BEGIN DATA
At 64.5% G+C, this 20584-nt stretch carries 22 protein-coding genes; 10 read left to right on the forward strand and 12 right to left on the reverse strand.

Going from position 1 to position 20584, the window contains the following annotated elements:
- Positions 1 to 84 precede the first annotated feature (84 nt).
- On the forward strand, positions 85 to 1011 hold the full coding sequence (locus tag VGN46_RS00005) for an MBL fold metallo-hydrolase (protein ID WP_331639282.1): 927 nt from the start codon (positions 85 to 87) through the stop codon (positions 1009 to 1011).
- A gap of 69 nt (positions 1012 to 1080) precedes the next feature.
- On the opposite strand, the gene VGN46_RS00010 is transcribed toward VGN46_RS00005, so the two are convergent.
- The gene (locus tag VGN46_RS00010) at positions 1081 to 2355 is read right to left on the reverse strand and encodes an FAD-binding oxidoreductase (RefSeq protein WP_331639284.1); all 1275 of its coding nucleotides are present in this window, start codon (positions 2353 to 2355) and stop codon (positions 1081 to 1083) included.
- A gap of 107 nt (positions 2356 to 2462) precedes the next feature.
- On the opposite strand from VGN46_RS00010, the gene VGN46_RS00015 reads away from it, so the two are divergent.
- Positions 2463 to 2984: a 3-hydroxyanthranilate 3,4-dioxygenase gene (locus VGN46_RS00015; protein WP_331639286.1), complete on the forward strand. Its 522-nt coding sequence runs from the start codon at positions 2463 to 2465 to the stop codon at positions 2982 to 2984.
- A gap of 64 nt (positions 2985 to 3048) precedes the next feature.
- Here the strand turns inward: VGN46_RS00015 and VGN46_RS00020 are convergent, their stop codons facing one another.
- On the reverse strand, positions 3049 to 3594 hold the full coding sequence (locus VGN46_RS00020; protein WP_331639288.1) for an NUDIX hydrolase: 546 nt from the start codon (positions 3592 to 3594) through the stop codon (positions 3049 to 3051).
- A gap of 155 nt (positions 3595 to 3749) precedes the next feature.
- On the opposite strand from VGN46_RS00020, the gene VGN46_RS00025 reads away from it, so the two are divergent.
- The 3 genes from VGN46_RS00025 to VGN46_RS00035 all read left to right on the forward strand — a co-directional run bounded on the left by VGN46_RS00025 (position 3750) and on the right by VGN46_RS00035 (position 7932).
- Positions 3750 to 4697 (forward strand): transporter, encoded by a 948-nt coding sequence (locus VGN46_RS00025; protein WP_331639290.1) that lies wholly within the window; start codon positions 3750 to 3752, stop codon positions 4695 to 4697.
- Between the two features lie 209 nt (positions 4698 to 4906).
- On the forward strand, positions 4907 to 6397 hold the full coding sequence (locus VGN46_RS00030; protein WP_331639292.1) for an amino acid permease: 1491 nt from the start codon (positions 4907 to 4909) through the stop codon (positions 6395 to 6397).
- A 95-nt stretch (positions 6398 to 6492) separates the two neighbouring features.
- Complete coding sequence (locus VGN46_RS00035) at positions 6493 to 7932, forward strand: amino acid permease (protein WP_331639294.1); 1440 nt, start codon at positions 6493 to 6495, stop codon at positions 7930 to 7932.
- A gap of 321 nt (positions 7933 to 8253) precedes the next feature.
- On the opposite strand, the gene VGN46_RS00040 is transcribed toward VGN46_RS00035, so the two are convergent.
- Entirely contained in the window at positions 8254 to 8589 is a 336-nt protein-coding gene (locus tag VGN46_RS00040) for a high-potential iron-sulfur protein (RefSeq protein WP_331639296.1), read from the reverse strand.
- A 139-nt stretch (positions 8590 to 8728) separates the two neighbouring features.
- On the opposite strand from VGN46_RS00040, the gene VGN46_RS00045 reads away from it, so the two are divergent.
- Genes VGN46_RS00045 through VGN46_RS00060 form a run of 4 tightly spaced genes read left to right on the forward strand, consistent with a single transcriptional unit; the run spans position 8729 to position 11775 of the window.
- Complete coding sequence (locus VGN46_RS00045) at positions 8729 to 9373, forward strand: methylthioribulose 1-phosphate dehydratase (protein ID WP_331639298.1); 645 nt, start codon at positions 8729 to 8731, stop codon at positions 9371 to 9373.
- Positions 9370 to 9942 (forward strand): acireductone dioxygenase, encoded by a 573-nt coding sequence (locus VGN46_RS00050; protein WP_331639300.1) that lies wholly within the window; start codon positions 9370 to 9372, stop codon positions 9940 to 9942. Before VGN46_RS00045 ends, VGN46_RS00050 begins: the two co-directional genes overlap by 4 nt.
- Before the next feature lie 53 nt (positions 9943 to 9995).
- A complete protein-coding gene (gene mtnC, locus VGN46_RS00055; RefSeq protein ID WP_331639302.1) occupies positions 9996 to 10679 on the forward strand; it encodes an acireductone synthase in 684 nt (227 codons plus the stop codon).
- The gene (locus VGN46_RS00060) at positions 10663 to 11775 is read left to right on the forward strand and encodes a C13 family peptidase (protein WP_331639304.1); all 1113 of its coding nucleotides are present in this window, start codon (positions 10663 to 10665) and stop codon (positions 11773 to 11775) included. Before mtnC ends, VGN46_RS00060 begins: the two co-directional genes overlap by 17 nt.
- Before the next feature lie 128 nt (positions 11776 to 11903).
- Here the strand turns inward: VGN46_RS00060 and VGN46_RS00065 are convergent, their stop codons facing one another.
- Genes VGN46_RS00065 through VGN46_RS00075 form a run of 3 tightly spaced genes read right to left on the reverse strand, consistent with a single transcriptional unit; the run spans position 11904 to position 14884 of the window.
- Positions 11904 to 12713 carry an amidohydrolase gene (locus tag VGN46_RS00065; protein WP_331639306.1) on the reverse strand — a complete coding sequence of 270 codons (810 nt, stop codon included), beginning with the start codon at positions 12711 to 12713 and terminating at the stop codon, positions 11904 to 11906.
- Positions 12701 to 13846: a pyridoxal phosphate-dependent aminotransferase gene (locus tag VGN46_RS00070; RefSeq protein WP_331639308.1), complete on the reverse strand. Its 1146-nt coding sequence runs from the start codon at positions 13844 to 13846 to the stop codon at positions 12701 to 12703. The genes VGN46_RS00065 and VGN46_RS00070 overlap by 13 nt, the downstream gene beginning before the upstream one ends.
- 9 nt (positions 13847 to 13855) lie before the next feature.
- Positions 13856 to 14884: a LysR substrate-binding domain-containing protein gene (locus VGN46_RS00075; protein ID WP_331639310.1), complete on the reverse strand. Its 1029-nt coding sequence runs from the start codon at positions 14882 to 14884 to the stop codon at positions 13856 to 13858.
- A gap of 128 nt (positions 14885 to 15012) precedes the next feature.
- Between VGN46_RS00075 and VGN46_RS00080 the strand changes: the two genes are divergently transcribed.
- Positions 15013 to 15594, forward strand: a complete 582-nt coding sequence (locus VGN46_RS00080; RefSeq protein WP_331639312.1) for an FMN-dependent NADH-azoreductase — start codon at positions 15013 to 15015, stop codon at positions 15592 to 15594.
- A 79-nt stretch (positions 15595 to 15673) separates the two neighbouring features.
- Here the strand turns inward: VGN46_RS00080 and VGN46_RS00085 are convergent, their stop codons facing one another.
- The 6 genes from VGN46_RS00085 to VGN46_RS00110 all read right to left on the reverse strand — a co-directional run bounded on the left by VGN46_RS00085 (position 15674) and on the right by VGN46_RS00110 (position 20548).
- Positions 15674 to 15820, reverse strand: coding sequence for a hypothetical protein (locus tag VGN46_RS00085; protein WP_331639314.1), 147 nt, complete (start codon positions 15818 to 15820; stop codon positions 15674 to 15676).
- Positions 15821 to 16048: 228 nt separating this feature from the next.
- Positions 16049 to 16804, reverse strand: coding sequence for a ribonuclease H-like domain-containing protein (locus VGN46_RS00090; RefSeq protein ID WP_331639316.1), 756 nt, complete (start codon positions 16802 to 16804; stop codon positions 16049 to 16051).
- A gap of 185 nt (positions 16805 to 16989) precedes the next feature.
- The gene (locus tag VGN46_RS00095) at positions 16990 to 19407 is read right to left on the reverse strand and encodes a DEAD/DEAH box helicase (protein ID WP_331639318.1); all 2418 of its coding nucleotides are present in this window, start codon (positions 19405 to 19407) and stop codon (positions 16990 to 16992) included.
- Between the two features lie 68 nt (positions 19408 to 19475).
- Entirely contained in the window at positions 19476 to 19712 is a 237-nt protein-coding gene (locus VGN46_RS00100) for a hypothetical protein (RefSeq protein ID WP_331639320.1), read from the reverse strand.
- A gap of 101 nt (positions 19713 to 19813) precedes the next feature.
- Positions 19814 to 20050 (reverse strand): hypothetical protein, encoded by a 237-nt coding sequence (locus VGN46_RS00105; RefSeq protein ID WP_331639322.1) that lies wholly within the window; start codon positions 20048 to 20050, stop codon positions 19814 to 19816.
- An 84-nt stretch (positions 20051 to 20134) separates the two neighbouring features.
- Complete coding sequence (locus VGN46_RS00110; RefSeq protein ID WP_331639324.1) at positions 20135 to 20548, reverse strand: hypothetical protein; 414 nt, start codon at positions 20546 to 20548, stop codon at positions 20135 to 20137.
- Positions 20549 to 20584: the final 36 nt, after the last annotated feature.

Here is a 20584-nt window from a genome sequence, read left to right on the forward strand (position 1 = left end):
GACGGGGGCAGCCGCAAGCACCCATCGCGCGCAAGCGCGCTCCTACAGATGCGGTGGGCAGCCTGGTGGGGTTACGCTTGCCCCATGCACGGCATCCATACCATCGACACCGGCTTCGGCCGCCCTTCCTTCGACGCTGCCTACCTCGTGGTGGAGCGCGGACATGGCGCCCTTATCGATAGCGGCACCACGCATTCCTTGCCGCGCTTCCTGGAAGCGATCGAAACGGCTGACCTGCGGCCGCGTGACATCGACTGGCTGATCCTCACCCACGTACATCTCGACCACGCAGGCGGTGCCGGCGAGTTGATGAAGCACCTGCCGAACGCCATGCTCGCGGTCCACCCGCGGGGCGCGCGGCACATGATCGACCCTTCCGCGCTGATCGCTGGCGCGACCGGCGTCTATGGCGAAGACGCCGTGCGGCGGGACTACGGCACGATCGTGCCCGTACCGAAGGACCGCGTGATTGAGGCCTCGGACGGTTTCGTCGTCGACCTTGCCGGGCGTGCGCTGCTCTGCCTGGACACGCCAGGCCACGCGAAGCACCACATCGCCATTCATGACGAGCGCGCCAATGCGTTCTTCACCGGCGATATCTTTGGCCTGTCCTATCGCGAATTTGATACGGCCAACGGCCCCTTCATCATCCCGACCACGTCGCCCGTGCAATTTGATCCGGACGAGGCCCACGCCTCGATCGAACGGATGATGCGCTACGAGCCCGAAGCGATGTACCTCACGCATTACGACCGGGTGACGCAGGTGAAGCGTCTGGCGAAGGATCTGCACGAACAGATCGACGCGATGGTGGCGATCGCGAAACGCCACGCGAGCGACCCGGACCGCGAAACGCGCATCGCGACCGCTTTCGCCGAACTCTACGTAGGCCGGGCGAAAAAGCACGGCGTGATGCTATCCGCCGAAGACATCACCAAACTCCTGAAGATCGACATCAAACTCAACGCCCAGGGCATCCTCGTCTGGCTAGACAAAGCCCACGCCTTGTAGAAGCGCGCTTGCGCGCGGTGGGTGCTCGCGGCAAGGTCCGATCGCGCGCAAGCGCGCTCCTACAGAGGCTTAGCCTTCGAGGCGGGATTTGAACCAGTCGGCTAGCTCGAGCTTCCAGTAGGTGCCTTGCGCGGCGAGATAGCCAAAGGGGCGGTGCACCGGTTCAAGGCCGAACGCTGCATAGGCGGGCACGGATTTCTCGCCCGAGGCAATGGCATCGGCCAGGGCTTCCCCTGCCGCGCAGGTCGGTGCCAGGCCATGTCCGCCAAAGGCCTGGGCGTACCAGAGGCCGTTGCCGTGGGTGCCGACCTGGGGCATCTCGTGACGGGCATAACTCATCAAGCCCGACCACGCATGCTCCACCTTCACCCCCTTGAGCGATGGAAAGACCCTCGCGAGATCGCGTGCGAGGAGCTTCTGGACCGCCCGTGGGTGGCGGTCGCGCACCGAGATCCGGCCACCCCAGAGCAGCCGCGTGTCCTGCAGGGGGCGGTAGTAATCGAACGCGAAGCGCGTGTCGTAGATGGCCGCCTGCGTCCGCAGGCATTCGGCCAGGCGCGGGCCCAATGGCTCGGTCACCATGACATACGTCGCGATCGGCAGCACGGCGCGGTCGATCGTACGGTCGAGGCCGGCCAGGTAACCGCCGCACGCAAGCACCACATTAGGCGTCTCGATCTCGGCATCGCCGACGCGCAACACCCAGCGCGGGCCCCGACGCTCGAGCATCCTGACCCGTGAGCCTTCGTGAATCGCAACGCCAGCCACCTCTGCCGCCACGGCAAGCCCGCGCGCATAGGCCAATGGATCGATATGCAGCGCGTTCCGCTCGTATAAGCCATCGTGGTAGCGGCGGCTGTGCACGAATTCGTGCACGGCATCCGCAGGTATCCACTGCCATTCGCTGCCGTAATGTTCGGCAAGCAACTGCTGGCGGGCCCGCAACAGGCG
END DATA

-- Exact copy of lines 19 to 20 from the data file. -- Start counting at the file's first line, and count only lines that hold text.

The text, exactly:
- On the forward strand, positions 4907 to 6397 hold the full coding sequence (locus VGN46_RS00030; protein WP_331639292.1) for an amino acid permease: 1491 nt from the start codon (positions 4907 to 4909) through the stop codon (positions 6395 to 6397).
- A 95-nt stretch (positions 6398 to 6492) separates the two neighbouring features.